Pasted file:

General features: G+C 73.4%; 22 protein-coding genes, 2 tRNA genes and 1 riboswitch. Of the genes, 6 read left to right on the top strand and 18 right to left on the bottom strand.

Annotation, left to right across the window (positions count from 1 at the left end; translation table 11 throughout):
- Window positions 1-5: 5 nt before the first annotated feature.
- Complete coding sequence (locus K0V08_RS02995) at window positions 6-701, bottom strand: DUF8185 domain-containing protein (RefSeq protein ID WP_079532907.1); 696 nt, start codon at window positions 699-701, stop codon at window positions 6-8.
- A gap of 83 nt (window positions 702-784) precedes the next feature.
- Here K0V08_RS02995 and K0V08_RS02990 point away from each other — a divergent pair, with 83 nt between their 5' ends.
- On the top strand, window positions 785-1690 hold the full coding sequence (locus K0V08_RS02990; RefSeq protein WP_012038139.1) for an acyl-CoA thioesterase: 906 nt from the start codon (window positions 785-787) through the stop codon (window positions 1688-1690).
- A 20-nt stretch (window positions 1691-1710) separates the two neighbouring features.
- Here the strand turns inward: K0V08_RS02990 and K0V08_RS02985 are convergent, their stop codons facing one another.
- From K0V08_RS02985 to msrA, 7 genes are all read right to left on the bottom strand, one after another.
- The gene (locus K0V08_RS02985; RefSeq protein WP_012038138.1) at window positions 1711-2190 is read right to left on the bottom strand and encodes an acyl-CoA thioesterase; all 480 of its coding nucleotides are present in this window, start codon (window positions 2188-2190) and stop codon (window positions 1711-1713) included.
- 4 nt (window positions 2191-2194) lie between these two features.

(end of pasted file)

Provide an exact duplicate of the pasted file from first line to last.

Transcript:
General features: G+C 73.4%; 22 protein-coding genes, 2 tRNA genes and 1 riboswitch. Of the genes, 6 read left to right on the top strand and 18 right to left on the bottom strand.

Annotation, left to right across the window (positions count from 1 at the left end; translation table 11 throughout):
- Window positions 1-5: 5 nt before the first annotated feature.
- Complete coding sequence (locus K0V08_RS02995) at window positions 6-701, bottom strand: DUF8185 domain-containing protein (RefSeq protein ID WP_079532907.1); 696 nt, start codon at window positions 699-701, stop codon at window positions 6-8.
- A gap of 83 nt (window positions 702-784) precedes the next feature.
- Here K0V08_RS02995 and K0V08_RS02990 point away from each other — a divergent pair, with 83 nt between their 5' ends.
- On the top strand, window positions 785-1690 hold the full coding sequence (locus K0V08_RS02990; RefSeq protein WP_012038139.1) for an acyl-CoA thioesterase: 906 nt from the start codon (window positions 785-787) through the stop codon (window positions 1688-1690).
- A 20-nt stretch (window positions 1691-1710) separates the two neighbouring features.
- Here the strand turns inward: K0V08_RS02990 and K0V08_RS02985 are convergent, their stop codons facing one another.
- From K0V08_RS02985 to msrA, 7 genes are all read right to left on the bottom strand, one after another.
- The gene (locus K0V08_RS02985; RefSeq protein WP_012038138.1) at window positions 1711-2190 is read right to left on the bottom strand and encodes an acyl-CoA thioesterase; all 480 of its coding nucleotides are present in this window, start codon (window positions 2188-2190) and stop codon (window positions 1711-1713) included.
- 4 nt (window positions 2191-2194) lie between these two features.